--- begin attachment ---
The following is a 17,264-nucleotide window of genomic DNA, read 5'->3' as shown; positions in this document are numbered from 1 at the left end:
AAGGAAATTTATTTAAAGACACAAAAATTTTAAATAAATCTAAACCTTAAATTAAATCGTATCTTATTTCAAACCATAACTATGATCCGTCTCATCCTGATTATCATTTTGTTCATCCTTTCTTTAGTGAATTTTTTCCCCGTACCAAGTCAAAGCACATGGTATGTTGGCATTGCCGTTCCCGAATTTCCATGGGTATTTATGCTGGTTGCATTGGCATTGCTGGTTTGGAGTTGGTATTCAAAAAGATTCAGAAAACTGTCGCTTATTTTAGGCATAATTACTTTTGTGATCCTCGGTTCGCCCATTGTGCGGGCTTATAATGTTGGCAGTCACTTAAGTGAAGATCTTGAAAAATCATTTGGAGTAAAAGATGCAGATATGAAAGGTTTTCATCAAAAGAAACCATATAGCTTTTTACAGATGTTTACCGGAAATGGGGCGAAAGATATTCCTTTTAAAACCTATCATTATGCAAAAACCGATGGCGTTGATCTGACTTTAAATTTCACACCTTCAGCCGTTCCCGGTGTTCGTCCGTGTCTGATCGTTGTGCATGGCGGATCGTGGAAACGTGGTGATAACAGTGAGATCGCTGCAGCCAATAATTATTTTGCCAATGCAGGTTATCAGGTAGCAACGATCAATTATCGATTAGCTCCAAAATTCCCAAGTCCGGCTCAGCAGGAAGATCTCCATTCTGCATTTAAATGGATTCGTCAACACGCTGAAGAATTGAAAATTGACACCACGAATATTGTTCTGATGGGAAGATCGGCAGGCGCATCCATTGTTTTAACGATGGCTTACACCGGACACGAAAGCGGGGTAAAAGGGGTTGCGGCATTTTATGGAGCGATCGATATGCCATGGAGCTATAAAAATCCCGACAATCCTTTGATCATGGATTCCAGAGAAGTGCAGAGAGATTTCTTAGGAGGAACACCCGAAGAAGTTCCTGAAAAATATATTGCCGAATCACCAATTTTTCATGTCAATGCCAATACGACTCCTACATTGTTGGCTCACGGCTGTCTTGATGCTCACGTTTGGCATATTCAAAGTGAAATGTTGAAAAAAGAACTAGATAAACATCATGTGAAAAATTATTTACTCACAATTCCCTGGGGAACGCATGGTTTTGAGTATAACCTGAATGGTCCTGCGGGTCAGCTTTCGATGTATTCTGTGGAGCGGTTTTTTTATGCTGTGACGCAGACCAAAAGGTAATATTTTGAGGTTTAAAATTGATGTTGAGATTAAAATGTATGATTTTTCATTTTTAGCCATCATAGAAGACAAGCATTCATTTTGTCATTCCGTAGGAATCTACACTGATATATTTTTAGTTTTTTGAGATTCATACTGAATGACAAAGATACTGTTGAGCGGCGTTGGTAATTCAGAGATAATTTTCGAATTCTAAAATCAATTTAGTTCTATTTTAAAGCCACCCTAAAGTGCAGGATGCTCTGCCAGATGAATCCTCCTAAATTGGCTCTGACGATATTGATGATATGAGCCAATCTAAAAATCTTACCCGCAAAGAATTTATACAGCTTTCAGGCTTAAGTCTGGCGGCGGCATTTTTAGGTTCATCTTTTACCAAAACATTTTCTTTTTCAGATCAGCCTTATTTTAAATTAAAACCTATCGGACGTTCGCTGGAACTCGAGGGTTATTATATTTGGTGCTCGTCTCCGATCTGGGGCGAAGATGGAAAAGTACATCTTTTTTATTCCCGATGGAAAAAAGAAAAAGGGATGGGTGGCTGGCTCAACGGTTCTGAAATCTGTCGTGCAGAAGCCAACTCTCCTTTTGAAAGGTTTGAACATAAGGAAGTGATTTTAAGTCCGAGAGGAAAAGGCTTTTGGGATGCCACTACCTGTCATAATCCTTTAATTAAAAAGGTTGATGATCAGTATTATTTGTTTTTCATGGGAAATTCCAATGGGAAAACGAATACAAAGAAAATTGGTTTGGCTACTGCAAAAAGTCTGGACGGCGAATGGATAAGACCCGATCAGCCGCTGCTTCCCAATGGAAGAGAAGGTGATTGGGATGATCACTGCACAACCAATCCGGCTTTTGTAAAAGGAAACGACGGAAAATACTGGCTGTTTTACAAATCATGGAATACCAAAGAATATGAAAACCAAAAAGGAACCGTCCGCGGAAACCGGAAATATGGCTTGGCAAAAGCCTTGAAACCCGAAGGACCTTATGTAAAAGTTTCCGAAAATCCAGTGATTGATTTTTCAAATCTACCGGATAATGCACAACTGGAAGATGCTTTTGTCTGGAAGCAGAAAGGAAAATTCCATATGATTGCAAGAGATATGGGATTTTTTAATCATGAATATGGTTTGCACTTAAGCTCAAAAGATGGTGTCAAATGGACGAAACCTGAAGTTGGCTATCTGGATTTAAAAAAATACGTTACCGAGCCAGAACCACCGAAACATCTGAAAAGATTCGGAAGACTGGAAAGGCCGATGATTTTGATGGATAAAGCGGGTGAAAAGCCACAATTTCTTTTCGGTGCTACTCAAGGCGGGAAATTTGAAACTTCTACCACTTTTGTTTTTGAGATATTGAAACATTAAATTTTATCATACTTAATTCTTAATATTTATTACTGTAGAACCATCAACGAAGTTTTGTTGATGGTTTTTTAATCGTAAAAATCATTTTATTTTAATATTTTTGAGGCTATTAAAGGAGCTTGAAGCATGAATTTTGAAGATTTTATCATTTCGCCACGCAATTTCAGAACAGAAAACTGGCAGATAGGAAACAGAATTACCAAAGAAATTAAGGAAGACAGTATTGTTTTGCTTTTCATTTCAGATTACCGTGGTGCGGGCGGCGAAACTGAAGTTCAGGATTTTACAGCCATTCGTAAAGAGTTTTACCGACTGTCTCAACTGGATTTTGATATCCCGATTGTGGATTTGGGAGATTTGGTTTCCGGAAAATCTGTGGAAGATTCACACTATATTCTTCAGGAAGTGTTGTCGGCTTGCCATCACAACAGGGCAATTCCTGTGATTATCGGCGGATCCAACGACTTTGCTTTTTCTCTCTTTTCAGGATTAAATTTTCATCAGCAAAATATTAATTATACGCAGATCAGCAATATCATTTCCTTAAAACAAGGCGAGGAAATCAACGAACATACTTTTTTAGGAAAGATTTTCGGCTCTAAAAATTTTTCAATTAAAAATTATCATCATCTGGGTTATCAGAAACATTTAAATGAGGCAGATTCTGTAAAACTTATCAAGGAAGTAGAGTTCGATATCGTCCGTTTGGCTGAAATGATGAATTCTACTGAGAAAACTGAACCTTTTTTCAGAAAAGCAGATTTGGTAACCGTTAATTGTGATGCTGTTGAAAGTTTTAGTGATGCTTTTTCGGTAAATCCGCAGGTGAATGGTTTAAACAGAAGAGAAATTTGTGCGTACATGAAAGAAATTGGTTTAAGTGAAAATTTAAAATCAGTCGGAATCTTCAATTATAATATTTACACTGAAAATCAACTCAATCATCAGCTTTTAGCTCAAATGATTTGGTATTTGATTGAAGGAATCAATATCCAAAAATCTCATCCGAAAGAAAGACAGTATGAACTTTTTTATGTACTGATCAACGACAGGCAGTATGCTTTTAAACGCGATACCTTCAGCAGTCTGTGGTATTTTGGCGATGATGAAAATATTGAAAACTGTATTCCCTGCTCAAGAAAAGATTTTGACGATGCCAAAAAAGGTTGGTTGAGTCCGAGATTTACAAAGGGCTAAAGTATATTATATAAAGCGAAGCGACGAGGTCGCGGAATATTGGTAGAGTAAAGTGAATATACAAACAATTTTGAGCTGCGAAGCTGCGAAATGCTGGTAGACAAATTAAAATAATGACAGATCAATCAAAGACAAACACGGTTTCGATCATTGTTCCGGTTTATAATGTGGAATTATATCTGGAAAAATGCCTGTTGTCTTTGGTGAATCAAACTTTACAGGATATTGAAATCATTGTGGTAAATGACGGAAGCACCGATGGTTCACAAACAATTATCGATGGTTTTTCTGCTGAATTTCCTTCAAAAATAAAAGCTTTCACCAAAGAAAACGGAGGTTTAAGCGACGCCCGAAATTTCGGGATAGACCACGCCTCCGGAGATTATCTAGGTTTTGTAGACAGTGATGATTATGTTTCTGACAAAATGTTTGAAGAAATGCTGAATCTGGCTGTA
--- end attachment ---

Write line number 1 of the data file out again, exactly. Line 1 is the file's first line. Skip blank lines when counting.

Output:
The following is a 17,264-nucleotide window of genomic DNA, read 5'->3' as shown; positions in this document are numbered from 1 at the left end: